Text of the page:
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Antibiotics Not Beneficial for Mild Eczema Infections in Children

CARDIFF, WALES — Prescribing antibiotics for eczema flares is fairly common practice, with an estimated 40% treated with the topical formulation.

However, new research published in the Annals of Family Medicine suggests that use of either oral or topical antibiotics offers no meaningful benefit for milder clinically infected eczema in children.

To determine that, University of Cardiff-led researchers analyzed data from 113 children with non-severely infected eczema who were randomized to one of three study arms:

  • oral and topical placebos,
  • oral antibiotic (flucloxacillin) and topical placebo, or
  • topical antibiotic (fusidic acid) and oral placebo.

After a week’s treatment, no significant differences were detected among the three groups in the resolution of eczema symptoms at two weeks, four weeks, or three months. On the other hand, rapid resolution occurred in response to mild-to-moderate strength topical corticosteroids and emollient treatment, but meaningful benefit from the addition of either oral or topical antibiotics was ruled out.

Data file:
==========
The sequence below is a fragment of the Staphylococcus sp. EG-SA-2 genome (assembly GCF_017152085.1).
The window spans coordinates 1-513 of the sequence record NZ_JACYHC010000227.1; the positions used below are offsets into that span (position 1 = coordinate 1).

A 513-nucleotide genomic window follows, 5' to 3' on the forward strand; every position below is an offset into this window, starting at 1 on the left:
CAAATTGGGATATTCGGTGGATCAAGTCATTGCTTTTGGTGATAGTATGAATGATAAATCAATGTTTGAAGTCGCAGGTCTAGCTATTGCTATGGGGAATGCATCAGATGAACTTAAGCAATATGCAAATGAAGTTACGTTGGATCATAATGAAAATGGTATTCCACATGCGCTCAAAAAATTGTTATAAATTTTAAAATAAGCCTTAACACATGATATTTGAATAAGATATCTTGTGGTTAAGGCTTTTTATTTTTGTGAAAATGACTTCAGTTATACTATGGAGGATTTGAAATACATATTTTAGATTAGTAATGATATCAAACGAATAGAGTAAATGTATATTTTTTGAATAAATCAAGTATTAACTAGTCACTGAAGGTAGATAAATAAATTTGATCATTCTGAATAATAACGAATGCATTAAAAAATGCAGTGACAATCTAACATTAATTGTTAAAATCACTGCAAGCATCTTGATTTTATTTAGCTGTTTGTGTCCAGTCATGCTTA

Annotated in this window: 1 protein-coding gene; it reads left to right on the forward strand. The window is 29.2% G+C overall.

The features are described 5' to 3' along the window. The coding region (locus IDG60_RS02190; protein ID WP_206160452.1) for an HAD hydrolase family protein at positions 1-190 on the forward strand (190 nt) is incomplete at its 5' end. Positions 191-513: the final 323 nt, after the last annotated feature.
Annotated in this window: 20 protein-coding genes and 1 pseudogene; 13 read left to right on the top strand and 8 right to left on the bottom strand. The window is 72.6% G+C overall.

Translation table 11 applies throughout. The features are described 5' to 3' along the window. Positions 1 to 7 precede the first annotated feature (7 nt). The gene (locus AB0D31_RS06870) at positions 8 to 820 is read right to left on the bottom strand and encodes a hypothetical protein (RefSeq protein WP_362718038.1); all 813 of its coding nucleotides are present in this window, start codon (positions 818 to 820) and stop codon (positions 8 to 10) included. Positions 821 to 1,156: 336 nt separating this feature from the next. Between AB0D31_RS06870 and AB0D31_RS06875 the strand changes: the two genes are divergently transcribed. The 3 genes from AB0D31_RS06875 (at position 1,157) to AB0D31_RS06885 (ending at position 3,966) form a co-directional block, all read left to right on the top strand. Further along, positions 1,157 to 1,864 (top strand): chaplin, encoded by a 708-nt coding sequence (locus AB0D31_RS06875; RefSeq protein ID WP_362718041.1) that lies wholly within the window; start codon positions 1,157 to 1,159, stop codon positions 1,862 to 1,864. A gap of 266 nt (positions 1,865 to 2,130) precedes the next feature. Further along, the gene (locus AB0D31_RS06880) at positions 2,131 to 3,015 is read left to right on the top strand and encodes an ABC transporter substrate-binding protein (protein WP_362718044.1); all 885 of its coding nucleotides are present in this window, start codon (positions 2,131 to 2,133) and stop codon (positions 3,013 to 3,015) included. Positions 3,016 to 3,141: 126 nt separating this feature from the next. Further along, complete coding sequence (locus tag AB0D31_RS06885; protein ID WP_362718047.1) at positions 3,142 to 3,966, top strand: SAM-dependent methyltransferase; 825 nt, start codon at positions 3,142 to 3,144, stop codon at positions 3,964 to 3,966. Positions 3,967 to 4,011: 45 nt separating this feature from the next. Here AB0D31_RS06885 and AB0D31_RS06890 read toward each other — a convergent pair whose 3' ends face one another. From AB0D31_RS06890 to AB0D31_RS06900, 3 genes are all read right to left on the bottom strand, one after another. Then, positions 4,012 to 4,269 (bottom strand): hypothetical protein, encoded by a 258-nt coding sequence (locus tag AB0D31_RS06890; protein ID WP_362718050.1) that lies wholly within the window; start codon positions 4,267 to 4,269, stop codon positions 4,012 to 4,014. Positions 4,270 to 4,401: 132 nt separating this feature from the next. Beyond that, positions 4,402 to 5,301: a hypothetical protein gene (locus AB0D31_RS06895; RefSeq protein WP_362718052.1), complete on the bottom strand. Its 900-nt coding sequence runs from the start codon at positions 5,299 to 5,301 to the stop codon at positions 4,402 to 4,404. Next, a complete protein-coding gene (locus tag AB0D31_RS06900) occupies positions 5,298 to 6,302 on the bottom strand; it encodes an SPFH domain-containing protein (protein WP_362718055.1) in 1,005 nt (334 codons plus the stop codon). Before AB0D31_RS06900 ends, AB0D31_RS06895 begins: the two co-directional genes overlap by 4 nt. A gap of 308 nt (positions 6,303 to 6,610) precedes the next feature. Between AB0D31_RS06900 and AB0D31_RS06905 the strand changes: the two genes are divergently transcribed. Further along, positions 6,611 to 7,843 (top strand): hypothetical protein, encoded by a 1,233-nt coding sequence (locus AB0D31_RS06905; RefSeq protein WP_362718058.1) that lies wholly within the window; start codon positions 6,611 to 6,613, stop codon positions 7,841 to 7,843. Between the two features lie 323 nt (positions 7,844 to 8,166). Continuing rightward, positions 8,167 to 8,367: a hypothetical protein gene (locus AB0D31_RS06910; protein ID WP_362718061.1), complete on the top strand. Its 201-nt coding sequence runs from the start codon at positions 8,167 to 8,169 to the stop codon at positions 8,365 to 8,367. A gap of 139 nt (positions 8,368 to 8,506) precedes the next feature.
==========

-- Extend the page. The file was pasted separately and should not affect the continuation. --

At baseline, 93% of the children had one or more of the following symptoms: weeping, crusting, pustules, or painful skin. Mean (SD) patient-oriented eczema measure (POEM) scores at two weeks were 6.2 (6.0) for control, 8.3 (7.3) for the oral antibiotic group, and 9.3 (6.2) for the topical antibiotic group.


Controlling for baseline POEM score, neither oral nor topical antibiotics produced a significant difference in mean POEM scores, both 1.5. At the same time, there also were no significant differences in adverse effects and no serious adverse events, according to the study.

The researchers suggest, in fact, that antibiotics can actually promote resistance and allergy or skin sensitization.

“We found rapid resolution in response to topical steroid and emollient treatment and ruled out a clinically meaningful benefit from the addition of either oral or topical antibiotics,” study authors concluded. “Children seen in ambulatory care with mild clinically infected eczema do not need treatment with antibiotics.”

The authors emphasized that the study excluded patients with severe infection, and that the results might not be generalizable to all children with clinically infected eczema.